Is Your Employment Contract Up-to-date with Current Laws?
Making work accommodations for a pregnant woman is something not all employers are aware of doing.
In fact, a recent article entitled “More Parents than Ever Are Suing Their Employers for Discrimination–and Winning” gave an example of a municipality that was the subject of an EEOC (Equal Employment Opportunity Commission) claim for this reason.
In 2017, a pregnant policewoman working for the Cromwell, Connecticut police force went to her police chief asking for accommodations due to her pregnancy. She was five months pregnant and provided information including a doctor’s note and a list of work she could do at a desk job. Her union representative accompanied her when she made the request. The chief’s response was that there would be no accommodation because it was not in the contract.
The policewoman missed four months of work, filed a complaint through the EEOC and Connecticut Commission on Human Rights and Opportunities. A settlement was reached that reimbursed her wages and paid-time-off benefits lost during pregnancy. As part of the settlement, the police force also agreed to incorporate policies that would protect future pregnant employees.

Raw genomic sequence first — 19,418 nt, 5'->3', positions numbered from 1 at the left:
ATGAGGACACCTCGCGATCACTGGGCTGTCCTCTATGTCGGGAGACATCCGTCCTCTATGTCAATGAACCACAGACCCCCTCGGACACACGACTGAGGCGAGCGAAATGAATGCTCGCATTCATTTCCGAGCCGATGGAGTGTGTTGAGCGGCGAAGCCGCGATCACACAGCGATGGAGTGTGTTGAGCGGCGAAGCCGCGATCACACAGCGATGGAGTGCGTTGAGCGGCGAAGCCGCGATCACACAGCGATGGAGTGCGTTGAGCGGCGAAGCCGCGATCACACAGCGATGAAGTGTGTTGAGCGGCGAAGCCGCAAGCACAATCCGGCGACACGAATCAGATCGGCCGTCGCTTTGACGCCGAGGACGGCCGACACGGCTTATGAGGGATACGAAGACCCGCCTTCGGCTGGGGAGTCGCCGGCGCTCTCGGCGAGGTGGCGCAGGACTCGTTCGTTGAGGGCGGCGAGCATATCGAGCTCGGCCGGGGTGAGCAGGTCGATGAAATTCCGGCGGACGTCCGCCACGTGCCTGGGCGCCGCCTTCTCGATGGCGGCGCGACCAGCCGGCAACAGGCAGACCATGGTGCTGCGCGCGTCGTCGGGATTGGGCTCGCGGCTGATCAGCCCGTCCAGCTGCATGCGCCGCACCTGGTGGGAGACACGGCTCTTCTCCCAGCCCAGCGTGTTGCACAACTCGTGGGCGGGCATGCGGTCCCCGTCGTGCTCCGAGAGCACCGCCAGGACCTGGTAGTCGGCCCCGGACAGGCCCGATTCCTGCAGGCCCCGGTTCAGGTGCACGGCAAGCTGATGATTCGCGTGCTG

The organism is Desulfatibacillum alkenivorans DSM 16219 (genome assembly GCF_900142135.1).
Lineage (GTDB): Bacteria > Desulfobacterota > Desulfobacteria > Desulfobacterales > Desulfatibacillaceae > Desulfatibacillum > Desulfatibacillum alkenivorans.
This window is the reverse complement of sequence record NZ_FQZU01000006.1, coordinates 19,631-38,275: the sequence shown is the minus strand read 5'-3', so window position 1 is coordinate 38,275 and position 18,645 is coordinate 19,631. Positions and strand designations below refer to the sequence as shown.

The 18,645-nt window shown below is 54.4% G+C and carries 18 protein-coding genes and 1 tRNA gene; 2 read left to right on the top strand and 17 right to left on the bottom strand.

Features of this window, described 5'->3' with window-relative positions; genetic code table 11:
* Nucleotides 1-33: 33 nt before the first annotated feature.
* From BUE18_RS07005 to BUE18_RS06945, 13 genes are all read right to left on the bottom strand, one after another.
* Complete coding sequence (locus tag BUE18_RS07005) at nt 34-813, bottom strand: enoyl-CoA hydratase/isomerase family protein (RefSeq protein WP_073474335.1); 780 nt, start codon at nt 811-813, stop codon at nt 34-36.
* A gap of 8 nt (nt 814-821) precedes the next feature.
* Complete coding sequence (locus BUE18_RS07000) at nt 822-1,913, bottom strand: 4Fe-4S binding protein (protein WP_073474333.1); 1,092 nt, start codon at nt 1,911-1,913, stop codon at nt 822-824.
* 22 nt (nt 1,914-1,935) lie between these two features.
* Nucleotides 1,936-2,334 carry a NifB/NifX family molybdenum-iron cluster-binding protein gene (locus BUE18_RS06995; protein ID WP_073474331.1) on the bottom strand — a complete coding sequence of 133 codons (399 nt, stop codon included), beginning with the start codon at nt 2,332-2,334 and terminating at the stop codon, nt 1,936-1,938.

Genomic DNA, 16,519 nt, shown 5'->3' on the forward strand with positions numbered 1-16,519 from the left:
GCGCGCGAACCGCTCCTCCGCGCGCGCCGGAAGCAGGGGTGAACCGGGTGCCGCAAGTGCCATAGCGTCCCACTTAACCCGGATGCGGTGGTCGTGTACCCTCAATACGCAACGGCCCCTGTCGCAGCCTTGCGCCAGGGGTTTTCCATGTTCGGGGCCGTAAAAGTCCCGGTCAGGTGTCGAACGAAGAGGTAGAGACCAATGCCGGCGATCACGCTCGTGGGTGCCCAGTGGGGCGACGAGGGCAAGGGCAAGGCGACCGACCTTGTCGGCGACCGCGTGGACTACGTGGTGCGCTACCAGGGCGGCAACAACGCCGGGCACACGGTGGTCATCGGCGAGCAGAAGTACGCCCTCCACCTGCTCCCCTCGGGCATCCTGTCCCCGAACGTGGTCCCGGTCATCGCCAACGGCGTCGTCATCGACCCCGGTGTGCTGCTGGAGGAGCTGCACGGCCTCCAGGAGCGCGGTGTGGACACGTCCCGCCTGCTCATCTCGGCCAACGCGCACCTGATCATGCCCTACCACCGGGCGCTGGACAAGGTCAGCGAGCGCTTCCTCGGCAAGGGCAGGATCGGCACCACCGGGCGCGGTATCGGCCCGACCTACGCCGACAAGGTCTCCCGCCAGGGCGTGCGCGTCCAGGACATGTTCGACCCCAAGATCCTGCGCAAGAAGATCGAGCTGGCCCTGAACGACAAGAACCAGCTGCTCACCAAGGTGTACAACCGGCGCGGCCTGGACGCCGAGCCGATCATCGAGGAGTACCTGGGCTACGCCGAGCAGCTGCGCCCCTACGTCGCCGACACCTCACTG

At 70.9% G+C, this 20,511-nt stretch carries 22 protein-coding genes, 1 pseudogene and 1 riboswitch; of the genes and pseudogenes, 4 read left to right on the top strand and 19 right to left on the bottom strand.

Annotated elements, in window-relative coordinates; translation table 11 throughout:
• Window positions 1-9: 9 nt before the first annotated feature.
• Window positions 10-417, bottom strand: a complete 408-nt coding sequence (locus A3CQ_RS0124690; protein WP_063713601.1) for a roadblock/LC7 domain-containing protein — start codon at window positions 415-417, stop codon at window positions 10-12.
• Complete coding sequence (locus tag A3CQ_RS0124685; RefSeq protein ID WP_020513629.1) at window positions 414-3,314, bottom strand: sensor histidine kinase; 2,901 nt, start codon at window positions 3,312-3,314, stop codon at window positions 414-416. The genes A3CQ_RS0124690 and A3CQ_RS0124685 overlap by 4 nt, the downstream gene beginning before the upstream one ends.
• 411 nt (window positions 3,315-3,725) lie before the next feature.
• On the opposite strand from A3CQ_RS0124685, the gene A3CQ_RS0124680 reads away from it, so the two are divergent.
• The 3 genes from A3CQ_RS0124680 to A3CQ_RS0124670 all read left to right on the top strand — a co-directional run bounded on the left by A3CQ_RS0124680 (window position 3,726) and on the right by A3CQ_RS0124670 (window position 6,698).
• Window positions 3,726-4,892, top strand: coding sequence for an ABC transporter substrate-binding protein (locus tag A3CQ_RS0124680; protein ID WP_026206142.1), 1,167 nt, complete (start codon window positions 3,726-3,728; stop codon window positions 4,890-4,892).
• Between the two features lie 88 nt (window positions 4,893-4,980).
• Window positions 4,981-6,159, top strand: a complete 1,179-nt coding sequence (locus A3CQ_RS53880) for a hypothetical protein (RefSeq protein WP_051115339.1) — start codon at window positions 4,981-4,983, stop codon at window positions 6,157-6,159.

Be Aware of NY State Guidelines and Work Accommodations for Pregnant Women
New York Human Rights Law specifically requires that employers must reasonably accommodate the medical needs of employees with disabilities, including temporary disabilities. Pregnancy related disabilities fall under the category of temporary disabilities.
In addition, any restrictions that a medical doctor advises for a pregnant woman triggers the employer’s obligation to accommodate the woman based on the NY Human Rights Law. Accommodations would include:
Do You Reasonably Accommodate Pregnant Employees?
Failing to adhere to NY Human Rights Law could be costly for your business. At Stephen Hans & Associates, our attorneys work with employers to help them make legal changes in employment contracts and other policies. We also represent business owners in employment litigation.